“With overdoses being the way that they are, I want the readers to understand: Don’t be scared to call for help,” said Bert Hendricks, Wilson County EMS operations officer. “We are here to help you, and in order for us to help you, part of the that process is to make sure we get to you.”

Hendricks said when officials respond to overdose calls, they let the individuals know they’re glad that they called for help.

“Yes, law enforcement is going to be out here, but you did what you’re supposed to do,” Hendricks tells them. “You’re not going to be charged for this little bit of drugs. We want to talk to them to let them know they’re here to help; we’re here to help. They’re not here to lock you up.”


Naloxone is only effective on those who have used opioids, but it doesn’t harm those experiencing a different type of overdose. And if a person does have access to naloxone, don’t be afraid to use it in addition to calling 911, officials say.

“It can be a stressful moment,” Hendricks said, adding that those who administer naloxone should be aware that more than likely it will make the person experiencing the overdose throw up.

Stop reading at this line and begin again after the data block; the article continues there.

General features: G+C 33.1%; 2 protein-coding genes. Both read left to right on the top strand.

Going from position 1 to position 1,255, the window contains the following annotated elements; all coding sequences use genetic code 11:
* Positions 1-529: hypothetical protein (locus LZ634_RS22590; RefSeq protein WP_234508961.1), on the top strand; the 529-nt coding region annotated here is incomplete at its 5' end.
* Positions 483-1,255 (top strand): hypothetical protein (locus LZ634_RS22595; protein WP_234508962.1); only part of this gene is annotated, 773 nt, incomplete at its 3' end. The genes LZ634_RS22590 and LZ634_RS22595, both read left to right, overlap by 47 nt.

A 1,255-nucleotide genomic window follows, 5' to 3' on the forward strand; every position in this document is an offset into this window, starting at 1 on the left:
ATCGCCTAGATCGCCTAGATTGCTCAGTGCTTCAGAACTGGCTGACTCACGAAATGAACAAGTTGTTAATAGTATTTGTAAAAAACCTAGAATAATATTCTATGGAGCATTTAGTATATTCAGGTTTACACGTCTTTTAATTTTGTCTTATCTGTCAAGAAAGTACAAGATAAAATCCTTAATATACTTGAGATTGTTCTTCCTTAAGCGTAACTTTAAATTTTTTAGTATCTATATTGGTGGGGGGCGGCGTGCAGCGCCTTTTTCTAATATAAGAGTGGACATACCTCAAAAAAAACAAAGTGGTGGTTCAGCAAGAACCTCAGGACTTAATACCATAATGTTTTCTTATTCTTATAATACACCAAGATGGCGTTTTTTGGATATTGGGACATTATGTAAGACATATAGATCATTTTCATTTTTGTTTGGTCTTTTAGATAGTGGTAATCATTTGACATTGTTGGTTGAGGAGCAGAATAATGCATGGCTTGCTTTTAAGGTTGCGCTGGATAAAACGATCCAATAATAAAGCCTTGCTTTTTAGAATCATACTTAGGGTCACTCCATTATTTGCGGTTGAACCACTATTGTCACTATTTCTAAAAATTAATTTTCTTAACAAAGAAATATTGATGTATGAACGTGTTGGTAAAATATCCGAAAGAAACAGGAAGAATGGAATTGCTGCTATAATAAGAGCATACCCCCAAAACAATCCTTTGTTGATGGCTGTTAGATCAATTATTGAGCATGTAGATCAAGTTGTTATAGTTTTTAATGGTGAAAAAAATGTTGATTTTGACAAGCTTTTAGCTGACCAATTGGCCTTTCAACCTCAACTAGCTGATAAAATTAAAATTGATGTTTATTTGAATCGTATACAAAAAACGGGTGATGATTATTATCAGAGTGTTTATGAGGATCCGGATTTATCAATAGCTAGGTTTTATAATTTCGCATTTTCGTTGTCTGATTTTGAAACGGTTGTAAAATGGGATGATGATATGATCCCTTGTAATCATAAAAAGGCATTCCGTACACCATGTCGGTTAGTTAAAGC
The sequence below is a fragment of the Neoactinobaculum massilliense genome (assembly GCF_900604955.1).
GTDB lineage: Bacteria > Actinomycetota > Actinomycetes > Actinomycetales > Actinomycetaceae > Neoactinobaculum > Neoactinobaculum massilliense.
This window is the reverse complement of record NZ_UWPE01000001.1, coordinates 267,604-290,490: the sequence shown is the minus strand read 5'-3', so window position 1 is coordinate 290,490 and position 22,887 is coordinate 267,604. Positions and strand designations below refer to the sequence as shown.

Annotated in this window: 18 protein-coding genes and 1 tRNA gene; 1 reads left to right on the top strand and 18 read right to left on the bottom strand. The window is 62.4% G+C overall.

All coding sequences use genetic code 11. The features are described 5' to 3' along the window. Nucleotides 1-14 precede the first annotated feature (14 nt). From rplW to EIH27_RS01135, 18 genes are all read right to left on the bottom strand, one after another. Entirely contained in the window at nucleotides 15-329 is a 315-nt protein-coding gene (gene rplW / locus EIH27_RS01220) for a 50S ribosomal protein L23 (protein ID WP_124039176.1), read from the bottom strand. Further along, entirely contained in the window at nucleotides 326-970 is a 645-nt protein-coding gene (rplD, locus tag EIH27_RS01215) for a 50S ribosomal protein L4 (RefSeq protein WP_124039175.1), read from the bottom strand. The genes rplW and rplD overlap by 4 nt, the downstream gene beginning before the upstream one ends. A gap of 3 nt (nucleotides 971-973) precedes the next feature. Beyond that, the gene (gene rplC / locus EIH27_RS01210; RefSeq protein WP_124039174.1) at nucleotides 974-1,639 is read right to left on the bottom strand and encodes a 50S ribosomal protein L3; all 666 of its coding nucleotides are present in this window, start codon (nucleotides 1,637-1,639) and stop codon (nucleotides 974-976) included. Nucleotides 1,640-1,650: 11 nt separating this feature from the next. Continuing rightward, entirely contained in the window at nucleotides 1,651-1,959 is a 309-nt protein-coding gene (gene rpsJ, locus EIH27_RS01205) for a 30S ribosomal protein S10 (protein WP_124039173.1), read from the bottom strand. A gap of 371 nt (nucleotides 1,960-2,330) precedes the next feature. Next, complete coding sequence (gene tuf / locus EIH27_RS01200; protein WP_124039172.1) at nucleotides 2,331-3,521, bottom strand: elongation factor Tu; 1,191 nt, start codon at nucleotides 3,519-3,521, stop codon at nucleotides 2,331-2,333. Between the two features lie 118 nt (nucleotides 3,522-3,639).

That’s why it’s vital to place a person on his or her side, Hendricks said. The person can become combative, too. But that’s normal, officials say, because the antidote blocks those opioid receptors.

“Try to talk them through the process by explaining you had to give them the Narcan because they had too much (heroin or opioids),” Hendricks said.

He said caretakers should also let people experiencing overdoses know they aren’t in trouble.


Wilson County began addressing the opioid crisis as a whole several years ago thanks to the Eastpointe grant. The Wilson County Department of Social Services is leading the effort. Multiple agencies, including community organizations, law enforcement, churches and government entities, jumped on board and formed a united front in combating the crisis.

Since then, several initiatives have been implemented and more are on the way.

©2020 The Wilson Daily Times (Wilson, N.C.)

McClatchy-Tribune News Service